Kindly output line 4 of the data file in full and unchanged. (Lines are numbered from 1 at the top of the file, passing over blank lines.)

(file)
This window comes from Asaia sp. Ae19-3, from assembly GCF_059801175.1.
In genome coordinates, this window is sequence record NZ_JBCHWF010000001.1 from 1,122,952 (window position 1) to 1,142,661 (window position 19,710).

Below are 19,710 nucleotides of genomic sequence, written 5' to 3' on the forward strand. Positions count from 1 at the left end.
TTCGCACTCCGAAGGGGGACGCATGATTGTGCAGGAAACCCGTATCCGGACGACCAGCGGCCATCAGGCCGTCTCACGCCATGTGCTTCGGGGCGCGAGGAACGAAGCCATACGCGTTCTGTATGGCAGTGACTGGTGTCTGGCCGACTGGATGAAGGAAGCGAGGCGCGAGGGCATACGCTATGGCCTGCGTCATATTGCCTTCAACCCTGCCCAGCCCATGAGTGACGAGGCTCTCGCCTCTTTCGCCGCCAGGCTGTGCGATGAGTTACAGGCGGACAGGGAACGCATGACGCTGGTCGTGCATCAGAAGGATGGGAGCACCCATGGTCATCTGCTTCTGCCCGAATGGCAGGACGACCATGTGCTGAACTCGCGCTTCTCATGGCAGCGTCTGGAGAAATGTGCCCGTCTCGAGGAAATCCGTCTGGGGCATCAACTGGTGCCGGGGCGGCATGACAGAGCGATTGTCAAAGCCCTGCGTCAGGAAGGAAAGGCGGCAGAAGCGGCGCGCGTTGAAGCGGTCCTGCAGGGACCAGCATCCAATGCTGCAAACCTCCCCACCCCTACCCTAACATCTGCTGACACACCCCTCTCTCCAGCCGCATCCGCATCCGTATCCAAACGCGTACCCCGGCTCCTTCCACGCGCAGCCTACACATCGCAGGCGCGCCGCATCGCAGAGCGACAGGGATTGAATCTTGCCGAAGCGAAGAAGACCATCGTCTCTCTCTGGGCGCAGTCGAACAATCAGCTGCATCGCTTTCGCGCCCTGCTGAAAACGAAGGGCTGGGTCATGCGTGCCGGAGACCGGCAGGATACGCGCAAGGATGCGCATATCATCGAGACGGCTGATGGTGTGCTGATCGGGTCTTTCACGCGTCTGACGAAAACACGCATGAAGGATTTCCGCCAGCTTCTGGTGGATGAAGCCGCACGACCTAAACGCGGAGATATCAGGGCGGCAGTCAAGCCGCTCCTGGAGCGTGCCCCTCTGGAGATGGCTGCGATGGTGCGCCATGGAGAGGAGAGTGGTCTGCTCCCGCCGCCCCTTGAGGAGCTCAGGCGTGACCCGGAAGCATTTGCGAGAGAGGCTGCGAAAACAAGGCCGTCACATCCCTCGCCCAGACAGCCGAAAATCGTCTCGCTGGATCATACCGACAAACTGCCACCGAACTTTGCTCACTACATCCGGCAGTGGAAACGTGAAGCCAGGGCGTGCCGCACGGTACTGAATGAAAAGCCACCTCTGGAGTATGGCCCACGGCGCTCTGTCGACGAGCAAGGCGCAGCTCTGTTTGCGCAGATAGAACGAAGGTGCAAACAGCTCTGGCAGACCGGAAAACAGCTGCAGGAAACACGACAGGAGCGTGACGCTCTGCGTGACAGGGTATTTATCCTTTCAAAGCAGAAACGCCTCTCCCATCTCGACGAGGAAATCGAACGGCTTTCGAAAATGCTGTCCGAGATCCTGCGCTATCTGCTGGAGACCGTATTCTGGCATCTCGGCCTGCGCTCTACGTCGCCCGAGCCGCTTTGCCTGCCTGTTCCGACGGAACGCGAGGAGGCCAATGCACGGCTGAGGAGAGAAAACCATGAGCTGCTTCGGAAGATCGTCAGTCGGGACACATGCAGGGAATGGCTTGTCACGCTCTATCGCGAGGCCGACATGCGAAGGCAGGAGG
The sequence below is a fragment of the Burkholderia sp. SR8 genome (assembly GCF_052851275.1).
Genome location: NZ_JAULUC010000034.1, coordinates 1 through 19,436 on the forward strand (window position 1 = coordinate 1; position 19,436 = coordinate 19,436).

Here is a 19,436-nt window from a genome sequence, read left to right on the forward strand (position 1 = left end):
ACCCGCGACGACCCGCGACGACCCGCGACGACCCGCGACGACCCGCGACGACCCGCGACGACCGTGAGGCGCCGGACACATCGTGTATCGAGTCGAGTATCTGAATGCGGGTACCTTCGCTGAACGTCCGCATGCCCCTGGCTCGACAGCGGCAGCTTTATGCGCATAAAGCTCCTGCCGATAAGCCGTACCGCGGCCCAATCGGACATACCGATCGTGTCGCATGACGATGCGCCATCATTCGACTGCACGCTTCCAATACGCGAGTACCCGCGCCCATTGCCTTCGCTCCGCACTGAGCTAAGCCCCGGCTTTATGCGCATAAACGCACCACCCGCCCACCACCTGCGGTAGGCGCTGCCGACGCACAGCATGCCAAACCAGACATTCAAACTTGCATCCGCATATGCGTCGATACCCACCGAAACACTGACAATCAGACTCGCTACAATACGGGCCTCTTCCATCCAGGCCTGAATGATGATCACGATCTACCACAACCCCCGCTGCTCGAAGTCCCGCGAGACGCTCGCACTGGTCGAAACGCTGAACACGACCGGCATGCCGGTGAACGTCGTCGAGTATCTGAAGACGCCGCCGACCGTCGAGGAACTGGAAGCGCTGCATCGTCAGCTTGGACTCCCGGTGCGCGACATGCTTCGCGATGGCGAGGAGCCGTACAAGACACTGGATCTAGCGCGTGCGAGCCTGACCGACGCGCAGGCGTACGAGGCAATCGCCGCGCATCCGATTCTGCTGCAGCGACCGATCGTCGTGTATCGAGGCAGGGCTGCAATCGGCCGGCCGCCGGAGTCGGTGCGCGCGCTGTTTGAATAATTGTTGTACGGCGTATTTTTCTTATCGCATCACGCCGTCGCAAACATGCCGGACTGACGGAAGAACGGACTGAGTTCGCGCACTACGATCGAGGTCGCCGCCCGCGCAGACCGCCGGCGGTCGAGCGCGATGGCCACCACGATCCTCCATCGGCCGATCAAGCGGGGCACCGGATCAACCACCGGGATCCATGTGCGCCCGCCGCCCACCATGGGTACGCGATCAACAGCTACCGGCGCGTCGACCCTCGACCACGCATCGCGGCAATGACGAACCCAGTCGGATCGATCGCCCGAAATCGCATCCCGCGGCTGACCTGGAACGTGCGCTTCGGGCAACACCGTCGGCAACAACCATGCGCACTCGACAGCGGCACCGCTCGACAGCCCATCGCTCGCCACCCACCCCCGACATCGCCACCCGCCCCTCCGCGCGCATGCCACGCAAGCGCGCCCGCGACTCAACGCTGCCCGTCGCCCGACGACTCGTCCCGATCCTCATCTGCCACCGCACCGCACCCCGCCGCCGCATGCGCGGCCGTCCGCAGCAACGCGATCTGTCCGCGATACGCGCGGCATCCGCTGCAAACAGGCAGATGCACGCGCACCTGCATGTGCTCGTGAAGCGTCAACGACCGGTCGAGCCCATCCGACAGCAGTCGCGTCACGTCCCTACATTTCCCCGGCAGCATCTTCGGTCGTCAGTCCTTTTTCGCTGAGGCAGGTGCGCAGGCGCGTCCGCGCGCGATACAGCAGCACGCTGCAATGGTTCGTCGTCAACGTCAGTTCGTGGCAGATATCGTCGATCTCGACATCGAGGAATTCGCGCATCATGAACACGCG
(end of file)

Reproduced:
TTCGCACTCCGAAGGGGGACGCATGATTGTGCAGGAAACCCGTATCCGGACGACCAGCGGCCATCAGGCCGTCTCACGCCATGTGCTTCGGGGCGCGAGGAACGAAGCCATACGCGTTCTGTATGGCAGTGACTGGTGTCTGGCCGACTGGATGAAGGAAGCGAGGCGCGAGGGCATACGCTATGGCCTGCGTCATATTGCCTTCAACCCTGCCCAGCCCATGAGTGACGAGGCTCTCGCCTCTTTCGCCGCCAGGCTGTGCGATGAGTTACAGGCGGACAGGGAACGCATGACGCTGGTCGTGCATCAGAAGGATGGGAGCACCCATGGTCATCTGCTTCTGCCCGAATGGCAGGACGACCATGTGCTGAACTCGCGCTTCTCATGGCAGCGTCTGGAGAAATGTGCCCGTCTCGAGGAAATCCGTCTGGGGCATCAACTGGTGCCGGGGCGGCATGACAGAGCGATTGTCAAAGCCCTGCGTCAGGAAGGAAAGGCGGCAGAAGCGGCGCGCGTTGAAGCGGTCCTGCAGGGACCAGCATCCAATGCTGCAAACCTCCCCACCCCTACCCTAACATCTGCTGACACACCCCTCTCTCCAGCCGCATCCGCATCCGTATCCAAACGCGTACCCCGGCTCCTTCCACGCGCAGCCTACACATCGCAGGCGCGCCGCATCGCAGAGCGACAGGGATTGAATCTTGCCGAAGCGAAGAAGACCATCGTCTCTCTCTGGGCGCAGTCGAACAATCAGCTGCATCGCTTTCGCGCCCTGCTGAAAACGAAGGGCTGGGTCATGCGTGCCGGAGACCGGCAGGATACGCGCAAGGATGCGCATATCATCGAGACGGCTGATGGTGTGCTGATCGGGTCTTTCACGCGTCTGACGAAAACACGCATGAAGGATTTCCGCCAGCTTCTGGTGGATGAAGCCGCACGACCTAAACGCGGAGATATCAGGGCGGCAGTCAAGCCGCTCCTGGAGCGTGCCCCTCTGGAGATGGCTGCGATGGTGCGCCATGGAGAGGAGAGTGGTCTGCTCCCGCCGCCCCTTGAGGAGCTCAGGCGTGACCCGGAAGCATTTGCGAGAGAGGCTGCGAAAACAAGGCCGTCACATCCCTCGCCCAGACAGCCGAAAATCGTCTCGCTGGATCATACCGACAAACTGCCACCGAACTTTGCTCACTACATCCGGCAGTGGAAACGTGAAGCCAGGGCGTGCCGCACGGTACTGAATGAAAAGCCACCTCTGGAGTATGGCCCACGGCGCTCTGTCGACGAGCAAGGCGCAGCTCTGTTTGCGCAGATAGAACGAAGGTGCAAACAGCTCTGGCAGACCGGAAAACAGCTGCAGGAAACACGACAGGAGCGTGACGCTCTGCGTGACAGGGTATTTATCCTTTCAAAGCAGAAACGCCTCTCCCATCTCGACGAGGAAATCGAACGGCTTTCGAAAATGCTGTCCGAGATCCTGCGCTATCTGCTGGAGACCGTATTCTGGCATCTCGGCCTGCGCTCTACGTCGCCCGAGCCGCTTTGCCTGCCTGTTCCGACGGAACGCGAGGAGGCCAATGCACGGCTGAGGAGAGAAAACCATGAGCTGCTTCGGAAGATCGTCAGTCGGGACACATGCAGGGAATGGCTTGTCACGCTCTATCGCGAGGCCGACATGCGAAGGCAGGAGG